same as patients without ESRD, even if that means more patients are eventually
intubated.

Reference:
Otero RM, et al. Chest 2006;130:1579-95.
 


Category: Critical Care

Title: Acinetobacter

Keywords: acinetobacter, polymixin, ventilator-associated pneumonia, bacteremia (PubMed Search)

Posted: 6/3/2008 by Mike Winters, MD (Updated: 8/21/2019)
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Acinetobacter in the Critically Ill

  • As all of us know, there has been an alarming increase in the incidence of acinetobacter infections
  • At present, infections mostly occur in ICU/critically ill patients
  • Important risk factors for colonization and infection include mechanical ventilation, recent surgery, tracheostomy, residents of long-term care facilities, central venous catheterization, and enteral feedings
  • The most frequent clinical manifestations are ventilator associated pneumonia and bacteremia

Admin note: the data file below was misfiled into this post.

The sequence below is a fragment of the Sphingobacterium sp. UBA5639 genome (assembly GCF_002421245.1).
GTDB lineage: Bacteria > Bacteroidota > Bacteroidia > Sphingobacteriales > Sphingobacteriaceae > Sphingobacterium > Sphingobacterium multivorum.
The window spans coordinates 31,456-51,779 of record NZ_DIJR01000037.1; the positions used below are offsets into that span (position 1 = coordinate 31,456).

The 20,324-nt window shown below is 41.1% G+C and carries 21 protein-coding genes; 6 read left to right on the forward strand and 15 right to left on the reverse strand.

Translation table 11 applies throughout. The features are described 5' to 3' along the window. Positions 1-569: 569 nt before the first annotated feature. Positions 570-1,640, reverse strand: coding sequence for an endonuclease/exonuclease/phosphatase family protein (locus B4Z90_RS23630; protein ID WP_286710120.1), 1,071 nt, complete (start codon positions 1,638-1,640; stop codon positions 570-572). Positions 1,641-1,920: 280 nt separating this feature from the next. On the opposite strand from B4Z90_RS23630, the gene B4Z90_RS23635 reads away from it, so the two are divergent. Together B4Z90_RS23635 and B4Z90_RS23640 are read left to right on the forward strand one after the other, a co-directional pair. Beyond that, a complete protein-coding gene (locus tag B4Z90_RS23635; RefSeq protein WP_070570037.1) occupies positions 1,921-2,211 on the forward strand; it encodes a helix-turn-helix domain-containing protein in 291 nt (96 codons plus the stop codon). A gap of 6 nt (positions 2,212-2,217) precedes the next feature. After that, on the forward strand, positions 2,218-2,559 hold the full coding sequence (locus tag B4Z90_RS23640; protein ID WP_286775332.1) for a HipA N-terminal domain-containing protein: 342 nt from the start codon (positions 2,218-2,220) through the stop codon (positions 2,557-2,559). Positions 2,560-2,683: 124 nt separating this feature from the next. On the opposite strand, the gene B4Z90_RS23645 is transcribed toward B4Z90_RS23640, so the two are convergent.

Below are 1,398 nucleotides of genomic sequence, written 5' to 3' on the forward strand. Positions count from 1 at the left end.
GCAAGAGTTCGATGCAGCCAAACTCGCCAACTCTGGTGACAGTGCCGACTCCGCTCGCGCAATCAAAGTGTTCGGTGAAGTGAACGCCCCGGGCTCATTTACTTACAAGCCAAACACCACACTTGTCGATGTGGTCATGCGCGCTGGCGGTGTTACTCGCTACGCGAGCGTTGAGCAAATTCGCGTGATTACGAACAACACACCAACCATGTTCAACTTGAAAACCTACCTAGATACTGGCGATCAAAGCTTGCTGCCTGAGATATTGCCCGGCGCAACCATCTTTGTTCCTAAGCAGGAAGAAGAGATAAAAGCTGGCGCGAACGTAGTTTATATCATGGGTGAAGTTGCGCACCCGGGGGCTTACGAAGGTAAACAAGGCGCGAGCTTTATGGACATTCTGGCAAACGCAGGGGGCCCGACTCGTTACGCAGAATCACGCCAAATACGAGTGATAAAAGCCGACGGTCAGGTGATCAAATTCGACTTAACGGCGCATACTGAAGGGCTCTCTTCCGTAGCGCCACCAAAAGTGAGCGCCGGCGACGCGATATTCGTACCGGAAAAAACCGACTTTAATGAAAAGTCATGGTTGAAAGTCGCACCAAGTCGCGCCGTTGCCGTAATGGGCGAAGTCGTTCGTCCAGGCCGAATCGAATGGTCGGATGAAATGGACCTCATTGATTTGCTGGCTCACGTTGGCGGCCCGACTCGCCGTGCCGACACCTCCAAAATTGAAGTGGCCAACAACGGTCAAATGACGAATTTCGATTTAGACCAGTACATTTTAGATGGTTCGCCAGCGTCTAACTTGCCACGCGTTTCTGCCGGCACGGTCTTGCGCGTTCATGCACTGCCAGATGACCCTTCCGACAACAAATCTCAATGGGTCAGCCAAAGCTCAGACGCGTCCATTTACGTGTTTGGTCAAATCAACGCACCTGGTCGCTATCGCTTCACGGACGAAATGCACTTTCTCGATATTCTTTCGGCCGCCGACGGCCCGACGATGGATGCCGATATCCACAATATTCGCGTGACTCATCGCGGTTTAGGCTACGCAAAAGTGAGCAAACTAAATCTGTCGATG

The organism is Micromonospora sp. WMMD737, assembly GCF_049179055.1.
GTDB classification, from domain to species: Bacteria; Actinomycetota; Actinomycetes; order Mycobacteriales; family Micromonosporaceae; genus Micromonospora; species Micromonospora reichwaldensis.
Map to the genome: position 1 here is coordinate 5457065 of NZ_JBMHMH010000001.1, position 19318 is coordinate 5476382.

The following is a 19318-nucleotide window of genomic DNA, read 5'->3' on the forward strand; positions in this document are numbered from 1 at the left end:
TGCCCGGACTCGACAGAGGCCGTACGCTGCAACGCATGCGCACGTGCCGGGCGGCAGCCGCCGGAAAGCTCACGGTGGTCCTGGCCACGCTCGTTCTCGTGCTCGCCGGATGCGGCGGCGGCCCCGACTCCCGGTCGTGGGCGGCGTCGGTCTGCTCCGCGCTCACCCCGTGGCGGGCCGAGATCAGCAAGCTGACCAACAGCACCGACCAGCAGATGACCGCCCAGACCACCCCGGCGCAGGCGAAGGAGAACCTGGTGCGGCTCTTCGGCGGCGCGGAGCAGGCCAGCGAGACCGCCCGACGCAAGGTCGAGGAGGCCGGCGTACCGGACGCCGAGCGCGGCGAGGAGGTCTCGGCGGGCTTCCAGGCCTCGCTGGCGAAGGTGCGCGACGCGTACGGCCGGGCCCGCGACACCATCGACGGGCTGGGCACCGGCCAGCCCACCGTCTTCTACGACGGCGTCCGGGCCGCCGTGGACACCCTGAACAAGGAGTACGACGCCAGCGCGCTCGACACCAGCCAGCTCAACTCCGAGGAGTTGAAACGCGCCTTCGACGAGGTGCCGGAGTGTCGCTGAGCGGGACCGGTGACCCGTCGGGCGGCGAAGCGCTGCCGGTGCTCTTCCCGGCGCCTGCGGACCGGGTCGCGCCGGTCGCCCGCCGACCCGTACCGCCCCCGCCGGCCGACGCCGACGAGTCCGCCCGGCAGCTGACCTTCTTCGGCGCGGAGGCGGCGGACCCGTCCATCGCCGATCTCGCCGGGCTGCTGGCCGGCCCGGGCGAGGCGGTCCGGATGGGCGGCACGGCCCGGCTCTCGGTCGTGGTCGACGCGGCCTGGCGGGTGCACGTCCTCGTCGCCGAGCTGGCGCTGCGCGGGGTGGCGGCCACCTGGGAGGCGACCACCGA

• Susceptible strains can be treated with a broad-spectrum cephalosporin, carbapenem, or B-lactam-B-lactamase used alone or in combination with an aminoglycoside
  • For resistant strains, the most active agent in vitro are the polymyxins
  • The most common adverse effect of the polymyxins is nephrotoxicity (up to 36%)
  • Tigecycline has been used but resistance rates are rapidly increasing

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Category: Critical Care

Title: Fluids and Acute Liver Failure

Keywords: jlactated Ringer's solution, dextrose, cerebral edema (PubMed Search)